Strings 2007 is starting today, and already there seem to be a large number of different laptops connecting to this blog from wlan.uam.es. I’m hoping that some of their owners will write in here with news of how the conference is going. I’ll also try and add links here to any blog and press coverage of the conference that I see or hear about.
Witten’s new 83 page paper entitled Three-Dimensional Gravity Revisited appeared on the arXiv last night and presumably this is the detailed version of what he’ll be talking about in the first of tomorrow’s talks at the conference. It corresponds pretty much to what he talked about here in New York a few weeks ago, which was described here. I assume many of those laptops at the conference are being used to download and read copies of Witten’s paper. At his blog, Clifford Johnson notes that he won’t be at Strings 2007, and hopes that this will ensure that there will be an exciting breakthrough announced there, just like what happened when he decided not to attend Strings 1995.
As I write this, I see that string theorist Jacques Distler is there live-blogging. Here’s the first of his reports.
Update: Some of the slides of the talks are already on-line. The slides for Witten’s talk are available here.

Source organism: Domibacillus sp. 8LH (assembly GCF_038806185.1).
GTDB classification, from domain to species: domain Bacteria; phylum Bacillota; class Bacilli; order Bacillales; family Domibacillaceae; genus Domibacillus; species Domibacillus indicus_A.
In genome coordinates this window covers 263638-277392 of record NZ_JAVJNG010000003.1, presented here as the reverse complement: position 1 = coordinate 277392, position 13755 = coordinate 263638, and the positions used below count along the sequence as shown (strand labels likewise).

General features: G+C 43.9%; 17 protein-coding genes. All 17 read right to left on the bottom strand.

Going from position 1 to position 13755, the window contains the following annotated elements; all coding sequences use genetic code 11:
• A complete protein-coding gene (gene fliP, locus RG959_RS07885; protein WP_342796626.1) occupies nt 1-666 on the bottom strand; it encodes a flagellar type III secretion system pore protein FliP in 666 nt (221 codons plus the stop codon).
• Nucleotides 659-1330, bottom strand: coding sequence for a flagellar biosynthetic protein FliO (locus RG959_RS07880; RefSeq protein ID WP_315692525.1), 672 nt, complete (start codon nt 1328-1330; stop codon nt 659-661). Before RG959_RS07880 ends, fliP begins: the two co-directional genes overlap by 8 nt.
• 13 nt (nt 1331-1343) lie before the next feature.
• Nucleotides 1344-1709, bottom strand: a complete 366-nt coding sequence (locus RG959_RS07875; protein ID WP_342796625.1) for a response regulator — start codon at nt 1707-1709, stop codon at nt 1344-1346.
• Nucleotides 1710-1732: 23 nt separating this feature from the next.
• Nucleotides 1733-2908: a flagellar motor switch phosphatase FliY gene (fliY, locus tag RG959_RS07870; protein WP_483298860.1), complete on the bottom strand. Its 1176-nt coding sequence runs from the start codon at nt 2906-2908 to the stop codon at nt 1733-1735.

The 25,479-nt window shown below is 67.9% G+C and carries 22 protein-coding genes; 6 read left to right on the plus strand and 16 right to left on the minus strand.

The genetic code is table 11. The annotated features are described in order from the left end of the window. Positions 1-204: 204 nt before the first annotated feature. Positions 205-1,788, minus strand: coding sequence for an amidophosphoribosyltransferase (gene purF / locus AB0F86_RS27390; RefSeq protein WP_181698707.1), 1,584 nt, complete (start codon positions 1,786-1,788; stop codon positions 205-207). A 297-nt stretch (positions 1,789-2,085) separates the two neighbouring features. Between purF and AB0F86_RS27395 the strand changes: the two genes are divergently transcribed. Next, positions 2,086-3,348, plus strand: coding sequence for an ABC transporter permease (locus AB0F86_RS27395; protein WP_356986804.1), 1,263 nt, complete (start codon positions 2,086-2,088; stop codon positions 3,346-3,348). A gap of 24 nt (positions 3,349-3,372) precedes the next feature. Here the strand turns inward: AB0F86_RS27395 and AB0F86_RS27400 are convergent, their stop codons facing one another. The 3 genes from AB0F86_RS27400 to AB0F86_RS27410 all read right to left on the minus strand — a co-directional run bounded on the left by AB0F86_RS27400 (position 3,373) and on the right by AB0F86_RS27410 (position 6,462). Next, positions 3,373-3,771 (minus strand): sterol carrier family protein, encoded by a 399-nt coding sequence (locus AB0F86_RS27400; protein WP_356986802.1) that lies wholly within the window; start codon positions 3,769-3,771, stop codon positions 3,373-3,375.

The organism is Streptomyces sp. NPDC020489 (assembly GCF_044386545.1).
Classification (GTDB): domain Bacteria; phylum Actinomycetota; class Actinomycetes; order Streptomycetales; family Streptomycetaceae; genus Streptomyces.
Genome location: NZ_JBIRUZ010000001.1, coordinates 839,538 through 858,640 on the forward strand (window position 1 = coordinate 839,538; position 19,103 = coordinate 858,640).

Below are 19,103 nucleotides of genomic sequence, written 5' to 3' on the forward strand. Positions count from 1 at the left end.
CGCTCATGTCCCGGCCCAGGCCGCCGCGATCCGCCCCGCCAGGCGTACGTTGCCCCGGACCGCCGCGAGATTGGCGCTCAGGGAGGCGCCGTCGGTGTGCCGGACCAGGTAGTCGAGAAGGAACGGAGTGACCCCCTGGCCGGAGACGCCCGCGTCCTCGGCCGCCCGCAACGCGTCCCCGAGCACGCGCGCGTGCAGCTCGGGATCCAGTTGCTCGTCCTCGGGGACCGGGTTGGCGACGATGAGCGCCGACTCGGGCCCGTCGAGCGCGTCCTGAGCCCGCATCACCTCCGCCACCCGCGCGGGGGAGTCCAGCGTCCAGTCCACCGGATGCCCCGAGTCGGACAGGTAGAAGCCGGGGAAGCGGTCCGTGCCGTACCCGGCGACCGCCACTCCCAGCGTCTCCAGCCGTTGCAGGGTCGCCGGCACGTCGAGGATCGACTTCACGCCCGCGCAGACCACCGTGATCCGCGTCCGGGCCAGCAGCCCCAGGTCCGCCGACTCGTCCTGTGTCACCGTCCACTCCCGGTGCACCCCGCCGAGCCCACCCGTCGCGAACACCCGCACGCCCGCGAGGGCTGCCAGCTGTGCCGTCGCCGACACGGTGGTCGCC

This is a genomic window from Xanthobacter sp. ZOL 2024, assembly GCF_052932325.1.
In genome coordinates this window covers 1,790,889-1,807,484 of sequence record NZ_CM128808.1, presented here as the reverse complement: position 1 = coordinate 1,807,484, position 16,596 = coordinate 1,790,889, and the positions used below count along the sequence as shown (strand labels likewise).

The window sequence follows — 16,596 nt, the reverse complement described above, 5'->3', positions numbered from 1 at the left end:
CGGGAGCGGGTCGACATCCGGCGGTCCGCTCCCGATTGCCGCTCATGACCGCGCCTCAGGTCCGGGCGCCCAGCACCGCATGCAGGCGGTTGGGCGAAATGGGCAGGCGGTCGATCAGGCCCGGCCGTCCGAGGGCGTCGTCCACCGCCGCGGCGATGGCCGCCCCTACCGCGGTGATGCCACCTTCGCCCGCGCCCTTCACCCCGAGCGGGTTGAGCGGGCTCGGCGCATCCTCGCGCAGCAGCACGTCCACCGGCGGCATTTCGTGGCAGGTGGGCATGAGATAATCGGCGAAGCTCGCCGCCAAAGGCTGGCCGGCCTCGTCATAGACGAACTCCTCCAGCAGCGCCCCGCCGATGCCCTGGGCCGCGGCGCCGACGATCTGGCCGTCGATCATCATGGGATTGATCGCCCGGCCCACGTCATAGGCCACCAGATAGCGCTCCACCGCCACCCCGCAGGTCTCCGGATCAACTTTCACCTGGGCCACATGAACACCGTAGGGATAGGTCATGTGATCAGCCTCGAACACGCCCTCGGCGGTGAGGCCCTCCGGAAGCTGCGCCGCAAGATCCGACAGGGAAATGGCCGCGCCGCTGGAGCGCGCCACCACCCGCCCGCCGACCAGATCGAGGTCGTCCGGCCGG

Update: There’s an interesting posting here by Jacques Distler about the Witten talk, and, for those who enjoy such things, quite a rant from Lubos here, prompted by my comment that in this case Witten is investigating quantum gravity using non-perturbative QFT, not strings.
I’ve been reading Witten’s paper a bit more carefully, and it raises all sorts of interesting issues. He makes the point that even in 3d, we really don’t know exactly what “non-perturbative pure quantum gravity” is. He uses the Chern-Simons formulation of 3d gravity in terms of gauge theory to motivate his guess at the correct boundary CFT, and then once he has that he has something much more well-defined to study.
This is a bit reminiscent of the compact, non-gravitational situation. There Chern-Simons theory works fine perturbatively, but to understand the non-perturbative theory one connects it to a CFT on the boundary, in this case the Wess-Zumino model (this is the story that got Witten a Fields medal).
Update: B. Yen has set up a video-blog for Strings 2007, where there will be iTunes podcasts of the conference available.
Update: Latest report from Jacques Distler is that, since Witten’s one, which he got to write about:
there have been some very cool talks
(emphasis in the original), but he can’t tell us even which ones they were since his laptop is malfunctioning. Slides of the talks are available here. I’ve looked through them and, besides Witten’s, don’t see anything I would describe as “very cool”, but maybe that’s just me.
Update: All the talks are on-line now and I just looked through the last of them, and watched the summary talk by Gross. Lisa Randall discussed recent calculations of black-hole production at colliders, with the bottom line being that even in the unlikely event the gravity scale is within reach of the LHC, existing bounds already pretty much rule out the possibility of seeing the kind of dramatic effects from black hole production that have been widely advertised as something that might be seen at the LHC.